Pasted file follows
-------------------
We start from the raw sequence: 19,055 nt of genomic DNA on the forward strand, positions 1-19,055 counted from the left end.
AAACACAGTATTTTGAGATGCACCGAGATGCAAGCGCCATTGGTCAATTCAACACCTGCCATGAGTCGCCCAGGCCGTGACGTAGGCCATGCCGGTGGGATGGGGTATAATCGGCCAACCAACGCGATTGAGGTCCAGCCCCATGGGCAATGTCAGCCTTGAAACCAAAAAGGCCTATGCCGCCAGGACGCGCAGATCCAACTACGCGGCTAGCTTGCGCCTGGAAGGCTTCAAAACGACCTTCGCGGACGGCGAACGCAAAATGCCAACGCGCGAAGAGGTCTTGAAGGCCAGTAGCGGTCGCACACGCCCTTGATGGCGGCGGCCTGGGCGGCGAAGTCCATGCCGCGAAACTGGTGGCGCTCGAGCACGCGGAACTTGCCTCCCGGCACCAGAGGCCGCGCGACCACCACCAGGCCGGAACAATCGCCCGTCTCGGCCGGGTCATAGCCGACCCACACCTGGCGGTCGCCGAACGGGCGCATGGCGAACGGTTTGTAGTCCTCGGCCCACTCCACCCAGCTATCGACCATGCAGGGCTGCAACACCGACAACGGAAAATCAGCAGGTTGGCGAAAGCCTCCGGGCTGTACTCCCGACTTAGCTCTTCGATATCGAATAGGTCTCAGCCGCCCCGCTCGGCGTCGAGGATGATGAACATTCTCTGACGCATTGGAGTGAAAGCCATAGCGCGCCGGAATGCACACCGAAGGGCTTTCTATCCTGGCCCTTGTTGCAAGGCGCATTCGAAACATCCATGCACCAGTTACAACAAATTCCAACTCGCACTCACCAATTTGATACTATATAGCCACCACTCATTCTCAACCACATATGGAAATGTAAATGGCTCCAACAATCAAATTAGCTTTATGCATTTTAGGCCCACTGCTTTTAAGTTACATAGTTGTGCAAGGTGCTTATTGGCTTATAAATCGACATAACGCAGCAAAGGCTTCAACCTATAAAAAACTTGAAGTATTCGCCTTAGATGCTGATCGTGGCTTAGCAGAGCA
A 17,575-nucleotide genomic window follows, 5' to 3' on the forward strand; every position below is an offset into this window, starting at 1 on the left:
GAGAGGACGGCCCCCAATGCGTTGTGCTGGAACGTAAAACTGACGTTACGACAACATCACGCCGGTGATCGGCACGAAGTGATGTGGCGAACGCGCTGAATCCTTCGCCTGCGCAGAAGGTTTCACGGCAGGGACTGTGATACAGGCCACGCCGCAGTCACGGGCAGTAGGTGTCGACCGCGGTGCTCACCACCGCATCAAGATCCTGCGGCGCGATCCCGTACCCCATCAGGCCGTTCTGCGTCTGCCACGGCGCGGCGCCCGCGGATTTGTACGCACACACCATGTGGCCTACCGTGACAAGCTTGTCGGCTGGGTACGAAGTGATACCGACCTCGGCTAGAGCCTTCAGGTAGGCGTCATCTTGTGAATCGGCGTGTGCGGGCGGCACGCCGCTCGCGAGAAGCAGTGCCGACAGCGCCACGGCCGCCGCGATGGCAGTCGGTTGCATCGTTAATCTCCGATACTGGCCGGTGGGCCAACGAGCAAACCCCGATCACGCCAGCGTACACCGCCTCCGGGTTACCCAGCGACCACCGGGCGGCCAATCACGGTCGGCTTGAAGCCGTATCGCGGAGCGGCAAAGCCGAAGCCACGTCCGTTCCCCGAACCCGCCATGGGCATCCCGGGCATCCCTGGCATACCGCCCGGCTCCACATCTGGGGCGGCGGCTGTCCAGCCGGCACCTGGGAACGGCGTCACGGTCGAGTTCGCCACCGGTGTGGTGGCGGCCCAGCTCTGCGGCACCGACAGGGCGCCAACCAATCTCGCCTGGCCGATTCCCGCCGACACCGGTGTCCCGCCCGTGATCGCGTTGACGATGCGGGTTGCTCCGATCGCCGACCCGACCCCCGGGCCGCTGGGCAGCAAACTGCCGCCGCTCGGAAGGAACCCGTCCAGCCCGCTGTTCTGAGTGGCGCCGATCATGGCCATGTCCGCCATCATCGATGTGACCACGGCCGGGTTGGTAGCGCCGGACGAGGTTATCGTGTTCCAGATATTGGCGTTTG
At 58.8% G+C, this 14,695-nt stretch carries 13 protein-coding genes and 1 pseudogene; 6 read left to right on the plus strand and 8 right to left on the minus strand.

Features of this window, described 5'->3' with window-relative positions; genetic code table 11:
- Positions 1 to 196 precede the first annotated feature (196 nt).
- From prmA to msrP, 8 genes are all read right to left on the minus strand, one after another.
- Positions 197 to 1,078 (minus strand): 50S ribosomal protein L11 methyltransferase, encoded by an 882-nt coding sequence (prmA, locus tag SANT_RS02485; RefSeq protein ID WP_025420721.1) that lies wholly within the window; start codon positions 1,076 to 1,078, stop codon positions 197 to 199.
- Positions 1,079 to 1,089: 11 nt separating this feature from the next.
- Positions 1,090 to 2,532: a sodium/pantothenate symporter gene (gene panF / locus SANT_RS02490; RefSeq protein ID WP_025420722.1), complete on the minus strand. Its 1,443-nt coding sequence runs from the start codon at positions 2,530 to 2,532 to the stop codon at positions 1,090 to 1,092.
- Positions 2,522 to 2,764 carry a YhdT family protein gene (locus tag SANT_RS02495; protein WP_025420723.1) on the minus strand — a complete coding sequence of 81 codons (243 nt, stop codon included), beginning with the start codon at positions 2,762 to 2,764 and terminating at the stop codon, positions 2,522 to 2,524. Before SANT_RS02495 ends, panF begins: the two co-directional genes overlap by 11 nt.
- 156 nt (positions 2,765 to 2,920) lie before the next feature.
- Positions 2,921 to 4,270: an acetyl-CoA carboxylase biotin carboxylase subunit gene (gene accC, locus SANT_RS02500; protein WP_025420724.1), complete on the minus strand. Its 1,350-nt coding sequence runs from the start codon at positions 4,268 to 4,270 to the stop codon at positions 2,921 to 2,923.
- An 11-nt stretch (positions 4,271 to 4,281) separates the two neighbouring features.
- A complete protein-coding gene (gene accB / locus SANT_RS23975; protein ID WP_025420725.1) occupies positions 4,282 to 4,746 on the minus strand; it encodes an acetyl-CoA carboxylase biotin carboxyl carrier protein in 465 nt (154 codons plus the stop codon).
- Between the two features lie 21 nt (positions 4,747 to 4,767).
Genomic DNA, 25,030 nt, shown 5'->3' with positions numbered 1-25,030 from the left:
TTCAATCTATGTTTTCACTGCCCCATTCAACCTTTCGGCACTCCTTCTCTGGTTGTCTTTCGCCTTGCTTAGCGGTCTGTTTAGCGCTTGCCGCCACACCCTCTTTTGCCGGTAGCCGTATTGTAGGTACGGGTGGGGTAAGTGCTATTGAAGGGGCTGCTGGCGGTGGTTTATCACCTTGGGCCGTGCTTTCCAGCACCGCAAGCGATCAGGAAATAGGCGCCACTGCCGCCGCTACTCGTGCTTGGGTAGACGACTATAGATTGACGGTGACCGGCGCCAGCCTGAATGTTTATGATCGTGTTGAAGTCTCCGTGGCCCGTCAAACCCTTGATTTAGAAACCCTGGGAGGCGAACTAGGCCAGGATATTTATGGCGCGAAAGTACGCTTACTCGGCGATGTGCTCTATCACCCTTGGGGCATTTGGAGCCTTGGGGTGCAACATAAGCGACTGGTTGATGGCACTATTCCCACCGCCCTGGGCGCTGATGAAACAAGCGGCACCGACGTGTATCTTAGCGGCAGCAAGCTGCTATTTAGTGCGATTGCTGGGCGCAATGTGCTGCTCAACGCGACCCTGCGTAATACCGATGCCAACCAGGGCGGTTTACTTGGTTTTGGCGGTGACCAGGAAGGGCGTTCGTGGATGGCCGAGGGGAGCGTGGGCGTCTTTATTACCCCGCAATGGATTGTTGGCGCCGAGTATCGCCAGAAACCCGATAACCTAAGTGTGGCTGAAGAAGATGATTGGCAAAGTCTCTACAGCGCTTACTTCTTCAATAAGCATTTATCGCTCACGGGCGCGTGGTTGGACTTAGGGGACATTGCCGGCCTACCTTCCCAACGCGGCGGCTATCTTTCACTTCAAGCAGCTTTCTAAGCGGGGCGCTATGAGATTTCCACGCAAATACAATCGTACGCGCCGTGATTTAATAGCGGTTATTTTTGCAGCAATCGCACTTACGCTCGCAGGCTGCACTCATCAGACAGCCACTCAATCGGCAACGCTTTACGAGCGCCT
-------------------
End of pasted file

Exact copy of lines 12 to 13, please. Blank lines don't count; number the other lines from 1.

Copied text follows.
- Positions 2,522 to 2,764 carry a YhdT family protein gene (locus tag SANT_RS02495; protein WP_025420723.1) on the minus strand — a complete coding sequence of 81 codons (243 nt, stop codon included), beginning with the start codon at positions 2,762 to 2,764 and terminating at the stop codon, positions 2,522 to 2,524. Before SANT_RS02495 ends, panF begins: the two co-directional genes overlap by 11 nt.
- 156 nt (positions 2,765 to 2,920) lie before the next feature.